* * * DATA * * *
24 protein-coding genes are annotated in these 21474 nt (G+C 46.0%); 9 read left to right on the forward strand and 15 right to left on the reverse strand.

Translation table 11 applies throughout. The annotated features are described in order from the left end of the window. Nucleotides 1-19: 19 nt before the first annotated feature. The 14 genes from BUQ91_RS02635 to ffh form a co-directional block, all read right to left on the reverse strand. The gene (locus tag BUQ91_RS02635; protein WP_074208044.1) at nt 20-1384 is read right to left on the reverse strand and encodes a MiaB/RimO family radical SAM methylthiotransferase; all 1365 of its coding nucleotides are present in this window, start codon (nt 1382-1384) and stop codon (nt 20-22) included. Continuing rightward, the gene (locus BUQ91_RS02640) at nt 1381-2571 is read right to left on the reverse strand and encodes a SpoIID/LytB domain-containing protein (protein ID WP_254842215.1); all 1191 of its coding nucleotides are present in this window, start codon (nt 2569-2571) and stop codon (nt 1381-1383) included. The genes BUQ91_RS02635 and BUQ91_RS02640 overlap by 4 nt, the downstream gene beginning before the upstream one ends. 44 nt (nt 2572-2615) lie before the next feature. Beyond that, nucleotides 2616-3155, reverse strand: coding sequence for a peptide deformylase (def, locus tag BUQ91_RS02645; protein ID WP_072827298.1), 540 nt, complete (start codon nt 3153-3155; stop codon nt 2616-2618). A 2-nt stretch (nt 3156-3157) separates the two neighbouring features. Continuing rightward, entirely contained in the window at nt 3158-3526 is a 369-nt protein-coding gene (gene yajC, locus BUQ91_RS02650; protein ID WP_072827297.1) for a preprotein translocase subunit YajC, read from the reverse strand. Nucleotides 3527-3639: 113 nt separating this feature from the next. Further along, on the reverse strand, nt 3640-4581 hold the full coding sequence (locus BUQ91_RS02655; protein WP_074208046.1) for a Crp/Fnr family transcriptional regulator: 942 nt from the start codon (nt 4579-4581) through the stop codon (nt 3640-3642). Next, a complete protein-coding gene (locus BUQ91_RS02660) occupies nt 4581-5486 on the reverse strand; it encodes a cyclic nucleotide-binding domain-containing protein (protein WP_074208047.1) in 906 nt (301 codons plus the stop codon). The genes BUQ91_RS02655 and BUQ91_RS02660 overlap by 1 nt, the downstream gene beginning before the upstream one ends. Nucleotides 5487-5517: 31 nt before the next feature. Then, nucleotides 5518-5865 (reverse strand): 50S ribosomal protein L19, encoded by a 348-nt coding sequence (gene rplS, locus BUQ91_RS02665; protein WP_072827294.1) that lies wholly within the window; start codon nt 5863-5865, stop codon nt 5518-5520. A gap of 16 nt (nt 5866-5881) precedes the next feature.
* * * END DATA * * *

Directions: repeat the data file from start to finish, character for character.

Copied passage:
24 protein-coding genes are annotated in these 21474 nt (G+C 46.0%); 9 read left to right on the forward strand and 15 right to left on the reverse strand.

Translation table 11 applies throughout. The annotated features are described in order from the left end of the window. Nucleotides 1-19: 19 nt before the first annotated feature. The 14 genes from BUQ91_RS02635 to ffh form a co-directional block, all read right to left on the reverse strand. The gene (locus tag BUQ91_RS02635; protein WP_074208044.1) at nt 20-1384 is read right to left on the reverse strand and encodes a MiaB/RimO family radical SAM methylthiotransferase; all 1365 of its coding nucleotides are present in this window, start codon (nt 1382-1384) and stop codon (nt 20-22) included. Continuing rightward, the gene (locus BUQ91_RS02640) at nt 1381-2571 is read right to left on the reverse strand and encodes a SpoIID/LytB domain-containing protein (protein ID WP_254842215.1); all 1191 of its coding nucleotides are present in this window, start codon (nt 2569-2571) and stop codon (nt 1381-1383) included. The genes BUQ91_RS02635 and BUQ91_RS02640 overlap by 4 nt, the downstream gene beginning before the upstream one ends. 44 nt (nt 2572-2615) lie before the next feature. Beyond that, nucleotides 2616-3155, reverse strand: coding sequence for a peptide deformylase (def, locus tag BUQ91_RS02645; protein ID WP_072827298.1), 540 nt, complete (start codon nt 3153-3155; stop codon nt 2616-2618). A 2-nt stretch (nt 3156-3157) separates the two neighbouring features. Continuing rightward, entirely contained in the window at nt 3158-3526 is a 369-nt protein-coding gene (gene yajC, locus BUQ91_RS02650; protein ID WP_072827297.1) for a preprotein translocase subunit YajC, read from the reverse strand. Nucleotides 3527-3639: 113 nt separating this feature from the next. Further along, on the reverse strand, nt 3640-4581 hold the full coding sequence (locus BUQ91_RS02655; protein WP_074208046.1) for a Crp/Fnr family transcriptional regulator: 942 nt from the start codon (nt 4579-4581) through the stop codon (nt 3640-3642). Next, a complete protein-coding gene (locus BUQ91_RS02660) occupies nt 4581-5486 on the reverse strand; it encodes a cyclic nucleotide-binding domain-containing protein (protein WP_074208047.1) in 906 nt (301 codons plus the stop codon). The genes BUQ91_RS02655 and BUQ91_RS02660 overlap by 1 nt, the downstream gene beginning before the upstream one ends. Nucleotides 5487-5517: 31 nt before the next feature. Then, nucleotides 5518-5865 (reverse strand): 50S ribosomal protein L19, encoded by a 348-nt coding sequence (gene rplS, locus BUQ91_RS02665; protein WP_072827294.1) that lies wholly within the window; start codon nt 5863-5865, stop codon nt 5518-5520. A gap of 16 nt (nt 5866-5881) precedes the next feature.